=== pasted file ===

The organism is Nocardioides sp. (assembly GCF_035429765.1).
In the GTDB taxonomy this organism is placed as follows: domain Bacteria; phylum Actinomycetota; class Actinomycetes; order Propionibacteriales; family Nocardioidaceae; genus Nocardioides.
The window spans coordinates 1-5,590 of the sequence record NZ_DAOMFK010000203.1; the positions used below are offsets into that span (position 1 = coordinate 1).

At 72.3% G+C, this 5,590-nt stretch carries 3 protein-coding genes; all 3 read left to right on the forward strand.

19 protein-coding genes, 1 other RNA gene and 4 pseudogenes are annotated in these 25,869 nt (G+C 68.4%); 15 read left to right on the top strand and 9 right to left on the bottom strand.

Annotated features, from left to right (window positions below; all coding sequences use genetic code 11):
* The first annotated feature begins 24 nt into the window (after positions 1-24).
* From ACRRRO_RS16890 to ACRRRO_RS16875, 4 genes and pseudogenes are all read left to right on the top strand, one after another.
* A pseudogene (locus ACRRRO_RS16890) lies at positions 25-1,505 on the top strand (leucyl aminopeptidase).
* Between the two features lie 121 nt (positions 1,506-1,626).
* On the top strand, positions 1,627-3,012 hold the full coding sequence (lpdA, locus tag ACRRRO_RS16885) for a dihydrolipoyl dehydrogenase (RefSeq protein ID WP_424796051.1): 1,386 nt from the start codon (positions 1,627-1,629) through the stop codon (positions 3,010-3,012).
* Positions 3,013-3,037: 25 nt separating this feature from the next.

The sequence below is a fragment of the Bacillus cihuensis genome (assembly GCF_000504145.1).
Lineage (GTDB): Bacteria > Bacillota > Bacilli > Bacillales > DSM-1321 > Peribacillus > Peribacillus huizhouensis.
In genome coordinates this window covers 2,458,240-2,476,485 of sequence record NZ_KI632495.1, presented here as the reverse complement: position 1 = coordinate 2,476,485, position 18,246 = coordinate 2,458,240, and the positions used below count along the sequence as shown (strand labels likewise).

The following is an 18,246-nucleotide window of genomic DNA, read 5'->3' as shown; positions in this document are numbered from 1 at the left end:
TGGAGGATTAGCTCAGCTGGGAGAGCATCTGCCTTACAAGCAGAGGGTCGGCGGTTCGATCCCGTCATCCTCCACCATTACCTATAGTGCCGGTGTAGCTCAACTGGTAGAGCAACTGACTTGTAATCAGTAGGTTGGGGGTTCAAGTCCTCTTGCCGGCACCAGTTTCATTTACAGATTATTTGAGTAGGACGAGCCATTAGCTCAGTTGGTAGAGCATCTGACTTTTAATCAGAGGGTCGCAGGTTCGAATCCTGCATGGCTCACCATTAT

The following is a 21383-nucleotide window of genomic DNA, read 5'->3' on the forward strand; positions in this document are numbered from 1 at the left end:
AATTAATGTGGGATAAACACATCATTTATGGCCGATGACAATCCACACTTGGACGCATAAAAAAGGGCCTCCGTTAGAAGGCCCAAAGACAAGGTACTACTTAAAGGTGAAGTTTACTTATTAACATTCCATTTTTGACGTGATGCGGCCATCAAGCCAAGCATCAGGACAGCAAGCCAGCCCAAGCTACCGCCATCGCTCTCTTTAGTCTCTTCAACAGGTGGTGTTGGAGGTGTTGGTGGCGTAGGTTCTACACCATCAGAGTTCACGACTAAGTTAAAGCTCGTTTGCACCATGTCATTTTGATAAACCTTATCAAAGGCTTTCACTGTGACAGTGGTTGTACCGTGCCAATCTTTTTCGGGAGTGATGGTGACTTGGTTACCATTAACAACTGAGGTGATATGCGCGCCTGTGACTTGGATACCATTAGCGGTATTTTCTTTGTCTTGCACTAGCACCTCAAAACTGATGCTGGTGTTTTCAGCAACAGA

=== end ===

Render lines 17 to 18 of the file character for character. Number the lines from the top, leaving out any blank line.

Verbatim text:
TGGAGGATTAGCTCAGCTGGGAGAGCATCTGCCTTACAAGCAGAGGGTCGGCGGTTCGATCCCGTCATCCTCCACCATTACCTATAGTGCCGGTGTAGCTCAACTGGTAGAGCAACTGACTTGTAATCAGTAGGTTGGGGGTTCAAGTCCTCTTGCCGGCACCAGTTTCATTTACAGATTATTTGAGTAGGACGAGCCATTAGCTCAGTTGGTAGAGCATCTGACTTTTAATCAGAGGGTCGCAGGTTCGAATCCTGCATGGCTCACCATTAT

The following is a 21383-nucleotide window of genomic DNA, read 5'->3' on the forward strand; positions in this document are numbered from 1 at the left end: